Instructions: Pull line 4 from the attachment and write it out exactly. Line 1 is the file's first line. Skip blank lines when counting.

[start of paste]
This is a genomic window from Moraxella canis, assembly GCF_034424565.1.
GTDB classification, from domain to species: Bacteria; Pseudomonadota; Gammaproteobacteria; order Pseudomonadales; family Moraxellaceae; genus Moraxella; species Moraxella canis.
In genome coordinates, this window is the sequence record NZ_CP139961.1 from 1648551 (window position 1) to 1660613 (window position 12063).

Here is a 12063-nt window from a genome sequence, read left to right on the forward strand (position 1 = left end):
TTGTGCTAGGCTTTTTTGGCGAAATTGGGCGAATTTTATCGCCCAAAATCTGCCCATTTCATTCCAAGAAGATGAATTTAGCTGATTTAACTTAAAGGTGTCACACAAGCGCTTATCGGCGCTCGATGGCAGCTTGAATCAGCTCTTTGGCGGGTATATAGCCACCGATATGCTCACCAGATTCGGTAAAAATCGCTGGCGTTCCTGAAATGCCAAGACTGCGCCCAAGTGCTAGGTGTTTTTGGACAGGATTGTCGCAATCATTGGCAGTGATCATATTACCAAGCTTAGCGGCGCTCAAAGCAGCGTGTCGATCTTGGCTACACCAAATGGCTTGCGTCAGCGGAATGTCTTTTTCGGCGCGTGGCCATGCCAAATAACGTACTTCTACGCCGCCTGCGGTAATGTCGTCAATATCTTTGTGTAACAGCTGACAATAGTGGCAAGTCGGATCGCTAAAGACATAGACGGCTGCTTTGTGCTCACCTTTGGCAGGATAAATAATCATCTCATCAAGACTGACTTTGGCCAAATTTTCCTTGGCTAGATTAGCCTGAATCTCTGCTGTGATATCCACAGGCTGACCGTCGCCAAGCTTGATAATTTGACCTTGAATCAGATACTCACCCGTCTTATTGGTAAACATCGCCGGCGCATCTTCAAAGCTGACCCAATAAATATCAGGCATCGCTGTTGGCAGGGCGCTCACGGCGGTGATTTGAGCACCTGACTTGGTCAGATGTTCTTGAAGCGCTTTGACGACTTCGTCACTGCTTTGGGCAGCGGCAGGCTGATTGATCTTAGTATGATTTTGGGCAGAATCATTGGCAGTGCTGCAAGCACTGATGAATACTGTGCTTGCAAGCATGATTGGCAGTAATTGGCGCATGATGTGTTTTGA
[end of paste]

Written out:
Here is a 12063-nt window from a genome sequence, read left to right on the forward strand (position 1 = left end):